The pathology of coal workers’ pneumoconiosis (CWP) and its most severe form—progressive massive fibrosis (PMF)—in US coal miners has changed in recent years. Severe disease is occurring in younger miners and has been linked to an increase in silica dust exposure.
To update the description of the pathologic features of CWP in contemporary miners compared to historical miners.
This study is a retrospective expert classification of lung tissue from 85 historical and contemporary coal miners with PMF. Significant pathologic features were scored by using a standardized instrument with consensus achieved for major findings, including newly defined categories of PMF as coal-type, mixed-type, and silica-type.
Pathologic features associated with silica dust exposure, including silica-type PMF, mineral dust alveolar proteinosis (MDAP), and immature (early stage) silicotic nodules were increased in contemporary miners. Detailed descriptions of the pathology of contemporary CWP with illustrative figures are provided.
Silica-related pathologies are more common in contemporary miners. Severe forms of CWP can be detected by subtyping PMF lesions (if present) or by identification of mature and immature silicotic nodules, coal mine dust–related alveolar proteinosis, and severe inflammation in coal miners’ lungs. Silica-type PMF cases showed significantly higher levels of MDAP than either mixed- or coal-type PMF (P < .001). High profusion of birefringent silica/silicate particles was observed more frequently in cases with immature (early stage) silicotic nodules (P = .04). Severe inflammation was also significantly increased in contemporary miners (P = .03). Our findings underscore the urgent need to revise current exposure limits and monitoring of respirable crystalline silica in US coal mines.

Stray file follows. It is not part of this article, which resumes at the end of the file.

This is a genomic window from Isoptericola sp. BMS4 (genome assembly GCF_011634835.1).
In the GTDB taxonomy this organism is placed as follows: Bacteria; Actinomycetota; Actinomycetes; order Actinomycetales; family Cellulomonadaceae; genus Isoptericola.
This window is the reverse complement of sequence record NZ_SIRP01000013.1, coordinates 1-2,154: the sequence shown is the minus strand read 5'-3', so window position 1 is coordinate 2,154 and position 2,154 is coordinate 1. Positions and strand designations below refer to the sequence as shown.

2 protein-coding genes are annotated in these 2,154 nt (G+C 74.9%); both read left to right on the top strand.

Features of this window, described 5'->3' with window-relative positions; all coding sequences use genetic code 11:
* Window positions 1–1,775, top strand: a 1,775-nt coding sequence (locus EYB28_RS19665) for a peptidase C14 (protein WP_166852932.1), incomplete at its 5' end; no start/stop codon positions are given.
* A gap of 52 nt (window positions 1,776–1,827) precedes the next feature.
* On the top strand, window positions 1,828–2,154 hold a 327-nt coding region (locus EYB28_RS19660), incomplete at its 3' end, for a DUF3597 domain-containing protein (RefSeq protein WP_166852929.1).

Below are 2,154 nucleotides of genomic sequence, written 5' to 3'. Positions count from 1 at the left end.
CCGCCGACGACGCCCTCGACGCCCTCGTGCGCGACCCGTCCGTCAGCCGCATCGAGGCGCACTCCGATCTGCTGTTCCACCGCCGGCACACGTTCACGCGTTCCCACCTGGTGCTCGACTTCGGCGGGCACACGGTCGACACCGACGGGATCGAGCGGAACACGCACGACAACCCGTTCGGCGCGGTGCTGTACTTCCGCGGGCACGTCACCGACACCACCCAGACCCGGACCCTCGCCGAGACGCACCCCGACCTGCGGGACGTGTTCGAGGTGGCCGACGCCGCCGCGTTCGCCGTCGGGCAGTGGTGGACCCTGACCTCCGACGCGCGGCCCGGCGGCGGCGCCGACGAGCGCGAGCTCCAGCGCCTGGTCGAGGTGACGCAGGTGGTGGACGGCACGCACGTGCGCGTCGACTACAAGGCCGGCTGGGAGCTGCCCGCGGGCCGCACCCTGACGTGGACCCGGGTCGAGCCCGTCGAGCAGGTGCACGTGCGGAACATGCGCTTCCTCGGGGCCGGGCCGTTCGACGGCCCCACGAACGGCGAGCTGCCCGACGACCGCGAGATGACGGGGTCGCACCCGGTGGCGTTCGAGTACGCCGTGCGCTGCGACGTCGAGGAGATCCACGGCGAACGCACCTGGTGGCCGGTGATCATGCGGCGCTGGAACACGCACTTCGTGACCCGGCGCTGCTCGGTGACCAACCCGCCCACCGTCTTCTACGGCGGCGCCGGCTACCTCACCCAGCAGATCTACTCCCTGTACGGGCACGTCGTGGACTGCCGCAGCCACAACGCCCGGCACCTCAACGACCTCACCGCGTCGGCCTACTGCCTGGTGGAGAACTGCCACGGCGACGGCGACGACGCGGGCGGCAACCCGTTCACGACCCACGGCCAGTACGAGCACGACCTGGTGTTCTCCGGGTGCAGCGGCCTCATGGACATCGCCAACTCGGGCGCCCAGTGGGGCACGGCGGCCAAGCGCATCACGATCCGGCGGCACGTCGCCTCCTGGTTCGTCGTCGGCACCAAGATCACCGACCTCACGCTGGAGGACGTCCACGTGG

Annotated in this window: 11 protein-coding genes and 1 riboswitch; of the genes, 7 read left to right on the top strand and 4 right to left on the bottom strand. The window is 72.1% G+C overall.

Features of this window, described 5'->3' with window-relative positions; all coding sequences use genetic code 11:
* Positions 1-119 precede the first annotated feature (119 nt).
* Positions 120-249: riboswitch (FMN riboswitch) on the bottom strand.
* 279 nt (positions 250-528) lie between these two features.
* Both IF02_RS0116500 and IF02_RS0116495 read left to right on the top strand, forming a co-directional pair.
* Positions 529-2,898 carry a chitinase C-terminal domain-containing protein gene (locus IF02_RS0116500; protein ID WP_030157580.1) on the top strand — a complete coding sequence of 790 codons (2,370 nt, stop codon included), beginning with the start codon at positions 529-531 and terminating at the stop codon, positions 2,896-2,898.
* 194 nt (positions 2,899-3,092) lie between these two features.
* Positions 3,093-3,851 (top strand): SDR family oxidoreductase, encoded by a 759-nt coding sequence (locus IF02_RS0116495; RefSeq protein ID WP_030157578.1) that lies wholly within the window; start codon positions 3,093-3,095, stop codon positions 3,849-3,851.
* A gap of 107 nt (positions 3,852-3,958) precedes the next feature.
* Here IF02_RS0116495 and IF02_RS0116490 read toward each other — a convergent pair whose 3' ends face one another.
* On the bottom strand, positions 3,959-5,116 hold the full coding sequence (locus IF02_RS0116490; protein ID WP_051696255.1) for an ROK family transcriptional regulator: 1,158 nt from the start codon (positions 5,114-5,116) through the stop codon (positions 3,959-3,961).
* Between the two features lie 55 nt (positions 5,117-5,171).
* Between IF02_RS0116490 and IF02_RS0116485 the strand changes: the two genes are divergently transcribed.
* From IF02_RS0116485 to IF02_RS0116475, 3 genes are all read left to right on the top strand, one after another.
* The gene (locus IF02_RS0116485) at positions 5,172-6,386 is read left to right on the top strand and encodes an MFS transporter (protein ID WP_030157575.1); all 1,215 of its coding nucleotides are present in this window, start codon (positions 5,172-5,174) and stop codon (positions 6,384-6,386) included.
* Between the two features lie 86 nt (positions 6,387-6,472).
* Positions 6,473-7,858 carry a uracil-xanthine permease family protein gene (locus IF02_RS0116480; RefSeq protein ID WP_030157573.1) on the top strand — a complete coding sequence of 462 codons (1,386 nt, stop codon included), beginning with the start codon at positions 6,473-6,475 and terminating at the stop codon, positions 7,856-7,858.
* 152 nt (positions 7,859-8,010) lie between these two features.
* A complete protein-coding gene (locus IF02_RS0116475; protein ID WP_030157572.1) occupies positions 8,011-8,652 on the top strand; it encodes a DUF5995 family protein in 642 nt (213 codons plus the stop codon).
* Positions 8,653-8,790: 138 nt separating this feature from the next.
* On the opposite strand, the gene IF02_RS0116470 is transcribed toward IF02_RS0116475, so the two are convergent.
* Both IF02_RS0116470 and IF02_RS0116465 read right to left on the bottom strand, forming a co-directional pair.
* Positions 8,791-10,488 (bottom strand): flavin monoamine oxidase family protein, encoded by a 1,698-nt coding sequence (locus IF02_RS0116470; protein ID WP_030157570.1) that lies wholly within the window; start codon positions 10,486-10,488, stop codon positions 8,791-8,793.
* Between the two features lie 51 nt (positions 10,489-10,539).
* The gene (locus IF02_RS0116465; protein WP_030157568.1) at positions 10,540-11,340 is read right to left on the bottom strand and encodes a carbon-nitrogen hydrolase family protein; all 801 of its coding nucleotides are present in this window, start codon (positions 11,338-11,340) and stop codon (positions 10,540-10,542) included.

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Green and Cohen are co-senior authors.
Go provides medicolegal opinions in workers’ compensation cases. Cohen performs independent medical reviews for subjects with occupational lung disease. Cool performs pathology slide reviews for black lung cases. The other authors have no relevant financial interest in the products or companies described in this article.